For me it begins just over an hour before every Arsenal match. It’s the perfect blend of excitement and anxiety that gets my blood boiling. I open Twitter and refresh my feed constantly with the hope of being one of the first to see the official Arsenal starting XI. Days of speculation and analytical buildup come to an end as our questions about on-pitch personnel are finally answered. @clivepafc calls the time thereafter “the crazy hour” due to the polarizing viewpoints and general outpouring of personal opinion on social media. I couldn’t agree with him more yet I love every second of it.
As we approach our massive FA Cup final with Chelsea, one thing that almost certainly will be the case during “crazy hour” is that both Chelsea and Arsenal will announce a back 3 formation. I understand there is an argument about re-establishing a back 4 given our CB suspensions and injuries, but our 3-4-2-1 has rejuvenated the squad and helped cater to more players’ individual strengths.
While each team’s formation will look the same on paper, the approach and tactics employed within their respective frameworks could not be any more different. For me, the juxtaposition of the Arsenal and Chelsea 3-4-2-1 system is fascinating. One team uses it to ensure a control base while the other needs it in order to re-instill healthy team values in a possession oriented side. The team that gets the most from its respective playing style will end the day with Silverware.
The Chelsea 3-4-2-1
Chelsea uses this setup, first and foremost, to provide a platform. Players’ comfort off the ball is evident as they move as a unit while having an innate awareness of their defensive distances. As often as they can, players look to use their stable base as the springboard for a direct counter attack. Chelsea’s primary objective is to free its attackers of rigorous defensive responsibility and let them thrive in open space. They like to use Costa as a direct outlet that the ball can stick to or run wingers into vacated channels. Chelsea is also more than capable of attack through possessional build-up, expansive play, and set-pieces, but the counter-attack has been their identity this season.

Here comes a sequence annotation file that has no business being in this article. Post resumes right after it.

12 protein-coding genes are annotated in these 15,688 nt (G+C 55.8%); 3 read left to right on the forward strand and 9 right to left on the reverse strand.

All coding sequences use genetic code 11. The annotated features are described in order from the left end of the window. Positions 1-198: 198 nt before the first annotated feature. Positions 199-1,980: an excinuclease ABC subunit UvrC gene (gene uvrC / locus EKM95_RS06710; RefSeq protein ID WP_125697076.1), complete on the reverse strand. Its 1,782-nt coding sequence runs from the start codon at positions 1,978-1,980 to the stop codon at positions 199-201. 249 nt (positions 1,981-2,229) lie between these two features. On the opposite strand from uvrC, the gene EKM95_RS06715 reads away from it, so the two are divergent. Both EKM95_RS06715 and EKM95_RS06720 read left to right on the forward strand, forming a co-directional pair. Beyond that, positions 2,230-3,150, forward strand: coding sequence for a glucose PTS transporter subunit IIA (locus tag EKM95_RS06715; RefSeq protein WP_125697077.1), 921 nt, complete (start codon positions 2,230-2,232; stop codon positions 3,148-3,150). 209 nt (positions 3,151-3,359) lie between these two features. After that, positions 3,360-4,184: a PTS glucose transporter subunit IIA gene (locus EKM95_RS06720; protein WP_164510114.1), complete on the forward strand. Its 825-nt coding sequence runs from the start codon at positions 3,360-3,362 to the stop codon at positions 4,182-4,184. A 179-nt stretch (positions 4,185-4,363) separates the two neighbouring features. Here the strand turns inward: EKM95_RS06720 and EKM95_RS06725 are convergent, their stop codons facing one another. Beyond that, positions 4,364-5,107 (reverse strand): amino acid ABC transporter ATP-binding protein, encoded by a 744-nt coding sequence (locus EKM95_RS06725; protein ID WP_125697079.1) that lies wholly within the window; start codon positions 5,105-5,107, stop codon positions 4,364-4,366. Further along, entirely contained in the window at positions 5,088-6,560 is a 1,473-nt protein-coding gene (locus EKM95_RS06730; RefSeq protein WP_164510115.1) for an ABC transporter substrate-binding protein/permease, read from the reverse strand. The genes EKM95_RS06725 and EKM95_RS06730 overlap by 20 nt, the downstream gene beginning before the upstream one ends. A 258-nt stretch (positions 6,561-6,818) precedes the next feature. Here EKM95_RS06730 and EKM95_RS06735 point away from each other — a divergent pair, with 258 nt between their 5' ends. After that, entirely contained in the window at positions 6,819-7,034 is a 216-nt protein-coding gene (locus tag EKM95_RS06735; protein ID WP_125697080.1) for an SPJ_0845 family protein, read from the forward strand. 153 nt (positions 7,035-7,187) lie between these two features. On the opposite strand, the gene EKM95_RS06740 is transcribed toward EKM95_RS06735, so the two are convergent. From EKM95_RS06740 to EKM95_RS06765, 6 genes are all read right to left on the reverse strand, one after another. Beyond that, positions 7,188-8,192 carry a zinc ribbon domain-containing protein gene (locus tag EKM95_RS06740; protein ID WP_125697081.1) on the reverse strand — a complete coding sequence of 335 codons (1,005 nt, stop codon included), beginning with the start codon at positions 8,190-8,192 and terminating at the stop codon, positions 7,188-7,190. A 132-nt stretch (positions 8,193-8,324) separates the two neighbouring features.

The Arsenal 3-4-2-1
This setup has placed a bandage over many of the systemic shortcomings of the last few years. When our 4-2-3-1 was firing on all cylinders it was a joy to behold. Players were well aware of their distances and proximity partner relationships for the system to produce free-flowing attack mixed with a viable defensive shape. We lost the ability to thrive in this system for long stretches throughout the last few seasons.
Using a 3-4-2-1 formation has forced us to re-develop good habits. Offensively, it translates to the ability to play with width and create viable passing options by elongating the midfield with wingbacks. We are finally able to get players to the byline to play crosses in.
Additionally, it has allowed Alexis and Ozil to get into creative pockets in the half spaces between the center forward and the midfield. This is a natural fit for each player as they each like to freely show for the ball, much like a number 10 type without many constraints. Finally, this system has allowed us to build play from many different areas on the pitch and not just deep-lying midfield. We now have organic triangular passing options as our ball-playing CBs can initiate attack throughout deep lying midfielders or our wide options.